And, of course, it all depends on the review, and the reviewer. We’re talking professional reviewers at the moment, personal reviews will come shortly. 
So, what brought this up, you ask? Well, several things. One was a review I received yesterday, another was a request by a reviewer and the third was a dialogue about differences in  a particular genre. As with everything we all bring our own preferences and prejudices, from both sides of the situation.
Reviews are critical in the writing business. At their most basic level they can help a reader decide if this is a book they want to read, at their highest they can help lift a book from obscurity. So every writer looks at them with both dread and anticipation. I know I do. (I’m not a reviewer although I have reviewed, but I won’t speak from that side of it.)  I also view them as a learning experience and yesterday’s review was a wonderful example of that.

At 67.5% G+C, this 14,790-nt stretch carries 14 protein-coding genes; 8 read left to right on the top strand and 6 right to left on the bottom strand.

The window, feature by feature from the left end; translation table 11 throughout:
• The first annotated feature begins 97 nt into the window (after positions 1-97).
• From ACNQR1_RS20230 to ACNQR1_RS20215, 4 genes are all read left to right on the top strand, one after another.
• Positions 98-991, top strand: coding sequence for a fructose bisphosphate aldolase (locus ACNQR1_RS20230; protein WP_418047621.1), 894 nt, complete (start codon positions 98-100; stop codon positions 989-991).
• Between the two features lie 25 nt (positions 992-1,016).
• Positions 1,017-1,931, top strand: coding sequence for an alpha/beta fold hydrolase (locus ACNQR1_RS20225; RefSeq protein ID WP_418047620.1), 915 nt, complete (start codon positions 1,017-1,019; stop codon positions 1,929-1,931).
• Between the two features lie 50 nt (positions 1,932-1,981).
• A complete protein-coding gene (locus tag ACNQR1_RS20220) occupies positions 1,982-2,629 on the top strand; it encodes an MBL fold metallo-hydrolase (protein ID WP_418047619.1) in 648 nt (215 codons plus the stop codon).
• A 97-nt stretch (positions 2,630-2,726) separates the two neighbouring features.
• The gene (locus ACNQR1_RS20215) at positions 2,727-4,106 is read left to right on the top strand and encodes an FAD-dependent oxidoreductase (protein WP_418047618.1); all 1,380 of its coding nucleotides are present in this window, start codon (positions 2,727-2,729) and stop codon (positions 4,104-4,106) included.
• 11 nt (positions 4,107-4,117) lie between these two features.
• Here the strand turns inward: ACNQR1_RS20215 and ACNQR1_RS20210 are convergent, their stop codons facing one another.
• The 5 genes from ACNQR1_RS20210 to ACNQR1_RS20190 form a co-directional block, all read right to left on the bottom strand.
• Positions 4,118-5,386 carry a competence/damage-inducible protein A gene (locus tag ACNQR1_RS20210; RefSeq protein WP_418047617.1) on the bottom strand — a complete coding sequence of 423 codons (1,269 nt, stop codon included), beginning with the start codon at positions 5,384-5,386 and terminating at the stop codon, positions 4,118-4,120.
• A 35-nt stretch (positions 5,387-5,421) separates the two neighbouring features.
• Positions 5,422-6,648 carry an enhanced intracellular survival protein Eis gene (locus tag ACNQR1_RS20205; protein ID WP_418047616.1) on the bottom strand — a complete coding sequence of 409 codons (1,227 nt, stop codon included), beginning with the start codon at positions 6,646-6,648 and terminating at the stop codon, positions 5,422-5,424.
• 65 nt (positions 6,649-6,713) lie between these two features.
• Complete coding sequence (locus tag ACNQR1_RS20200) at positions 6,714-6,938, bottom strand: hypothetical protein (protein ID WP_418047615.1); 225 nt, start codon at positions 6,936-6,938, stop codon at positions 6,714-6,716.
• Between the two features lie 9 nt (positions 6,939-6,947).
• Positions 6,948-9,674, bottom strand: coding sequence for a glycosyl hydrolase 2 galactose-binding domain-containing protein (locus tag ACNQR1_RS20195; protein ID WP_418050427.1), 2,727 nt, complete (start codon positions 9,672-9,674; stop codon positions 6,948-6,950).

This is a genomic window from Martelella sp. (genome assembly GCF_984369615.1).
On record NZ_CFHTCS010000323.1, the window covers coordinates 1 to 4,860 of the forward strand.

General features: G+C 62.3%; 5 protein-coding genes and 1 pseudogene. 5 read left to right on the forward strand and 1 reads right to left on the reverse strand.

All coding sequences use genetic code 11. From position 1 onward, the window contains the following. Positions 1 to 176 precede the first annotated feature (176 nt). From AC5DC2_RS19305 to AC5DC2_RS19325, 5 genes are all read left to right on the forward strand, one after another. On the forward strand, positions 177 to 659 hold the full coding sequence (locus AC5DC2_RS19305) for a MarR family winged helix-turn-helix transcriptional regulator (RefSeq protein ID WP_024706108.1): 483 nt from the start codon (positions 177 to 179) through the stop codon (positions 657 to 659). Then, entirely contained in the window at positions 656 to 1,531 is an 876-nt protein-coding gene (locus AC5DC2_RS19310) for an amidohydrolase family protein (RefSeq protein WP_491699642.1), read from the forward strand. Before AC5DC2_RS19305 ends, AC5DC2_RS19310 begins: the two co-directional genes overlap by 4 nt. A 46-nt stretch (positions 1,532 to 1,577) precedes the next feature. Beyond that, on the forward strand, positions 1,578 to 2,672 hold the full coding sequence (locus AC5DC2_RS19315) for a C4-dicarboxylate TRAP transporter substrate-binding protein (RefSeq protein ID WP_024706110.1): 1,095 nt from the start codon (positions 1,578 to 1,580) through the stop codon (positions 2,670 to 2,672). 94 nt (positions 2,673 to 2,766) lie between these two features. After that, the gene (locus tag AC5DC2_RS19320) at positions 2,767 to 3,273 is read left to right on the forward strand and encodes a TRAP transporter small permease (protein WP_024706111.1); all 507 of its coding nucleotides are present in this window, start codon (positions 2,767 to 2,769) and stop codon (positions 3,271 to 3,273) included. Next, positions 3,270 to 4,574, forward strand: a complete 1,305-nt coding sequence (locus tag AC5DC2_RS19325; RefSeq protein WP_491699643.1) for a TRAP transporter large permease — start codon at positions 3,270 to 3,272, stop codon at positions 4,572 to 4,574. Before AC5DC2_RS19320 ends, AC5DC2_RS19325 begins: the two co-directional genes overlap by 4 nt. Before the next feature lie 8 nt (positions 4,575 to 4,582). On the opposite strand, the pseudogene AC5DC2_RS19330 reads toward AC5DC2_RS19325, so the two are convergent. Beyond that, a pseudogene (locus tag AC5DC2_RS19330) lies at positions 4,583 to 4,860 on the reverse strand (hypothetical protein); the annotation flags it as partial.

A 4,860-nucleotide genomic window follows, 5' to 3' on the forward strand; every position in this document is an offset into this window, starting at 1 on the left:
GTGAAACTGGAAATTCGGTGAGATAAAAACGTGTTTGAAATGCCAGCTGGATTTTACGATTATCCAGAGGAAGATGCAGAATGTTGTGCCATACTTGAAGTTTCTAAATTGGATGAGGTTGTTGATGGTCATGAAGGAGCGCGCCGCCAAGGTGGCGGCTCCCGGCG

With my little heart going pitter-pat, I opened it and began to read, my heart rising with the compliments, then *thwock* wincing as the knife went in. *grin* And, being who I am, I took those criticisms severely to heart – as I should. Doesn’t mean it didn’t hurt, but as a writer every review is an opportunity to grow, to learn your craft. 
So, was she right that I can sometimes be repetitious? *grudgingly* Yeah, sometimes. Do I head-hop – that is, change points of view among the characters, particularly secondary characters? In this case, and in the case of many of my series books, yes. I like to have my readers get inside the heads of my primary characters so they know, for example, that John is a little judgmental of other cultures. That can be a matter of taste, too. Some people like it, some don’t. None of my ten or so beta readers complained about it. Even so I went back and took another look, particularly in the beginning and took out some of both. (The benefit of an Indie writer, that I can adjust my writing on the fly, so future readers can benefit from what I’ve learned.) For those people that don’t like it, though, this review will either forewarn them or steer them away. Which is fine in either case.